On Monday the first round was played, and it was a bad start for Vassily Ivanchuk who let his queen trapped not long after the opening phase, against Vugar Gashimov. All the other games ended in a draws, and especially Wang Yue and Leko didn't spend much time behind the chess board. They started repeating moves already on move 15 - necessary to draw early in FIDE GPs where the Sofia rule is in effect.

When I was in Baku for the first Grand Prix tournament, the plan of FIDE/Global Chess was to create a 'media team' that would take care of all six tournaments. This way each tournament website would be a bit better than the previous, and we'd be working to a very professional way of covering chess. Somewhere along the way this went wrong, because at the moment of writing the tournament website doesn't have a PGN file, a bulletin, a video or game commentary. But OK, it's only the first day, let's give them some time.

Games round 1

Game viewer by ChessTempo


Dancing and colourful girls during the opening ceremony


FIDE President Kirsan Ilyumzhinov and the Governor of Astrakhan Region Alexander Zhilkin


Radjabov, Svidler, Leko and Gashimov


Ponomariov, Jakovenko and Alekseev


An experienced trio: Gelfand, Svidler and Leko


Alekseev picks his number 6


Gashimov: number 4


World Cup winner Boris Gelfand: number 13


The stage of the theater during the first round

Photos courtesy of FIDE, more here


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Peter Doggers's picture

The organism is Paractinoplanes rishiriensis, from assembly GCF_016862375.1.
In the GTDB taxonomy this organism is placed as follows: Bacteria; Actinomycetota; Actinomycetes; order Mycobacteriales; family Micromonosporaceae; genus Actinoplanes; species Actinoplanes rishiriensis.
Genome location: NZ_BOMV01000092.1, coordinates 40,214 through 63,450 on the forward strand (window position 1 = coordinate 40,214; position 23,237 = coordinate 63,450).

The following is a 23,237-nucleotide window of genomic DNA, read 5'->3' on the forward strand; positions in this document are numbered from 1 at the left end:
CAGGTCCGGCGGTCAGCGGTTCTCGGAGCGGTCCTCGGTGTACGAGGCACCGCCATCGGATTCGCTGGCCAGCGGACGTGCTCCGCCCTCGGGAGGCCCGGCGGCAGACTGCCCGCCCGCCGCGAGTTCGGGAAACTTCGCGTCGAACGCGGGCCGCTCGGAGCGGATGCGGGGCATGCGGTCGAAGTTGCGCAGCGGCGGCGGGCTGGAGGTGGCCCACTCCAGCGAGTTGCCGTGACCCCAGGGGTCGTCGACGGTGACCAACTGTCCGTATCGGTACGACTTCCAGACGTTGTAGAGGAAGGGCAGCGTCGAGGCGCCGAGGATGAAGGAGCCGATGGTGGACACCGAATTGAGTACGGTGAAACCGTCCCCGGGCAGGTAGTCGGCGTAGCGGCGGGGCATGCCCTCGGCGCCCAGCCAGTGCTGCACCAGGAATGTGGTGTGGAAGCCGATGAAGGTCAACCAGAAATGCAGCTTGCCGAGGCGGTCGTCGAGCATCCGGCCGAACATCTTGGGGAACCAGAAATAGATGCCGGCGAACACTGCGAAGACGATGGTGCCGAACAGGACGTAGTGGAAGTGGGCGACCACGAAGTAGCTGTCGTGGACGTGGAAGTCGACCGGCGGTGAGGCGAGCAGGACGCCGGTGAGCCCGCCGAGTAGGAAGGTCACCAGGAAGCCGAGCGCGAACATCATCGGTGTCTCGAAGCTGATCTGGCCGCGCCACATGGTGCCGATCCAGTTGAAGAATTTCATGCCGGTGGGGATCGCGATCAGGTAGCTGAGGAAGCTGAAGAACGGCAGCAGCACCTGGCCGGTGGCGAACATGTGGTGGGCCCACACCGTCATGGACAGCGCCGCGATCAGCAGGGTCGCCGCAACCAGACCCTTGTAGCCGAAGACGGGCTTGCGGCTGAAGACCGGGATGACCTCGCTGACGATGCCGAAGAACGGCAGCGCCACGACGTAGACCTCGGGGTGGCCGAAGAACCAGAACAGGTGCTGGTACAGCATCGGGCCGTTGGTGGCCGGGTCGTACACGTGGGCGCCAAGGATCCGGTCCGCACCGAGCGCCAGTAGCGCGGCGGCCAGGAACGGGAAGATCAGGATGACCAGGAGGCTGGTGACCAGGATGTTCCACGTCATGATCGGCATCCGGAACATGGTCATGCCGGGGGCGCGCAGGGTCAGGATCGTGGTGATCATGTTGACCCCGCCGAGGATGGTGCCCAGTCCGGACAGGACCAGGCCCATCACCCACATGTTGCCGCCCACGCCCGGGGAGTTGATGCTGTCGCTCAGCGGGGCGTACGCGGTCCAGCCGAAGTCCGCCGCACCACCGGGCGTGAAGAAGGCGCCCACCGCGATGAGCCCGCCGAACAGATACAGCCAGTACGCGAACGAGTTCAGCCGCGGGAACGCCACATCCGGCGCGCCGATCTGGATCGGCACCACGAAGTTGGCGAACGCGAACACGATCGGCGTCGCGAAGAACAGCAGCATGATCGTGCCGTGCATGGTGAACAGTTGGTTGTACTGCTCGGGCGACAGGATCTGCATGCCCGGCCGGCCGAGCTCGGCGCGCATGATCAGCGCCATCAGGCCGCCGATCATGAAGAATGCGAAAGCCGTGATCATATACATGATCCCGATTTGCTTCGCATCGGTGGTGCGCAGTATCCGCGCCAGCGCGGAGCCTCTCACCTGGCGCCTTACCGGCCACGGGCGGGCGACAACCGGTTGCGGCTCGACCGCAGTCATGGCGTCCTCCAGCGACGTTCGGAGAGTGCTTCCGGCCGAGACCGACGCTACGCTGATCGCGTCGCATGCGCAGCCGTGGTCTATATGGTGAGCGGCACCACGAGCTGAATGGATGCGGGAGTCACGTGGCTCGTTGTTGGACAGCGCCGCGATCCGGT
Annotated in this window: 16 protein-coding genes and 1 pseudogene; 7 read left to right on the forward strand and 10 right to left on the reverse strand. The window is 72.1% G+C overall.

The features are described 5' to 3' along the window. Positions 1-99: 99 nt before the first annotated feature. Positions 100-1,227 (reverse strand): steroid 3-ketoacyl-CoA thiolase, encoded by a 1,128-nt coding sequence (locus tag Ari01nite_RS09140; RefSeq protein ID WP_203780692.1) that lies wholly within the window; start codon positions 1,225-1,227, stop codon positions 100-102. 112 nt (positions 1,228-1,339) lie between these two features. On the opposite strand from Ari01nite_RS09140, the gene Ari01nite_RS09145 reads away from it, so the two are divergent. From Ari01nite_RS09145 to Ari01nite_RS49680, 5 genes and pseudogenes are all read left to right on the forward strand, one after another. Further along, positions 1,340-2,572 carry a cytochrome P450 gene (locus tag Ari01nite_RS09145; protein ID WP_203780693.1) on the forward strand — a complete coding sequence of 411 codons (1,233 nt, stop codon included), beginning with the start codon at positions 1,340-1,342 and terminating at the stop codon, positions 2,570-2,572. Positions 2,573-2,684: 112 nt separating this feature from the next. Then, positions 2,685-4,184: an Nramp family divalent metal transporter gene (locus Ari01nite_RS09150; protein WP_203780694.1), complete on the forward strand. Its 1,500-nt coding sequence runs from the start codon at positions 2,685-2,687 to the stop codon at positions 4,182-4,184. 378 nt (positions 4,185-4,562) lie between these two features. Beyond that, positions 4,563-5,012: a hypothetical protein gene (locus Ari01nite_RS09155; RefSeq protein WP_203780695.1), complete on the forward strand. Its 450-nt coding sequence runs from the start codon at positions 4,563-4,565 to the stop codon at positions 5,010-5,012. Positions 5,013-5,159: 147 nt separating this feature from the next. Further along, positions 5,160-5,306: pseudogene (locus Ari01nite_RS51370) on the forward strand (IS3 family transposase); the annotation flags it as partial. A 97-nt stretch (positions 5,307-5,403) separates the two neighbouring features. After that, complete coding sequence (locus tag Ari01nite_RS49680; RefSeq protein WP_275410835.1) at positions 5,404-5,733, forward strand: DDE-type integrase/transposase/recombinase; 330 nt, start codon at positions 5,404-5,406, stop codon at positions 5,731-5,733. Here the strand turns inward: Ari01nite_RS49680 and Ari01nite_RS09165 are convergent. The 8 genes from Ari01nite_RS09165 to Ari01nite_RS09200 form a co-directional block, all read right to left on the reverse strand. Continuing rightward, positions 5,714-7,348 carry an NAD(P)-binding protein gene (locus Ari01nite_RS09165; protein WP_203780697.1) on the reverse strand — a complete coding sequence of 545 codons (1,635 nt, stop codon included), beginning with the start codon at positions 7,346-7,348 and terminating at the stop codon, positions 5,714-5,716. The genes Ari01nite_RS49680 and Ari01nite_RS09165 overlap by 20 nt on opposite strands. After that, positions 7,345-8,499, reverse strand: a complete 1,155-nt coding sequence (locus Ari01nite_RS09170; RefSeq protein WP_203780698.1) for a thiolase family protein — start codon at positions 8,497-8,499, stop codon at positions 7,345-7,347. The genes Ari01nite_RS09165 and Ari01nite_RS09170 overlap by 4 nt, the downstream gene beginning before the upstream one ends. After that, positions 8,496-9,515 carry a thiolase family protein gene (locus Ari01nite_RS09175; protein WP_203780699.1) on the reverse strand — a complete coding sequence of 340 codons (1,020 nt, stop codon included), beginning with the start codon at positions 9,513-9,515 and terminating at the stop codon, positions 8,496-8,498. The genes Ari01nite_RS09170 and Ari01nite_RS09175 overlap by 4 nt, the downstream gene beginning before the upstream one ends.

Author: Peter Doggers

Founder and editor-in-chief of, Peter is responsible for most of the chess news and tournament reports. Often visiting top events, he also provides photos and videos for the site. He's a 1.e4 player himself, likes Thai food and the Stones.


Jo's picture

looks like Chucky got his knickers in a twist

ChessGirl's picture

Eljanov´s gonna have to do really well in this tournament if he wants to keep his position in the top 10.

chess's picture

Aronian must play the future candidates somewhere. one of the best chess players.

Paolo Quiesa's picture

What a strong field!. Just look at those names...there are no really weak players. Great tournamet to follow after the World Championship feast.

Meppie's picture

Too bad that hardly any players of the west have the level of this tournament. 12 of 14 players are from the former Soviet Union.

S's picture

34. ..Re7 by Ivanchuk traps his own queen. Auch.

Arne Moll's picture

There is quite a bit of laughter about the obscurity of Astrakhan (or should we say Azkaban) and understandably so, but according to Wikipedia, Astrakhan is also the birth town of the famous Russian Futurist poet Velimir Khlebnikov (although I always thought he was an originally from Kalmykia) and there's even a Khlebnikov Museum in Astrakhan, so perhaps the place is worth a visit after all!

Alexander's picture

Also worth mentioning is Astrakhan Café, a great Azeri traditional song (here performed by Anouar Brahem):

Hortensius's picture

That was the first thing I was thinking after Chucky's 30 ...Qh4, it's almost trapped...

ChessGirl's picture

LOL who the hell was Khlebnikov!

marnix's picture

Seems to me Khlebnikov was a reknown ice-scater, not sure were he has been born!

S's picture

I don't see the point of complaining about the location (not that anyone was complaining..)
In Holland you have major tournaments in Dieren and Hoogeveen, not exactly well known cities either.

Arne Moll's picture

@S: oh but you can be assured many Dutchmen also complain about such far-off locations for major tournaments! I know I certainly do.

Great Gatsby's picture

Khlebnikov obviously had something to do with bread (khleb) perhaps he was the most famous bread merchant in the region?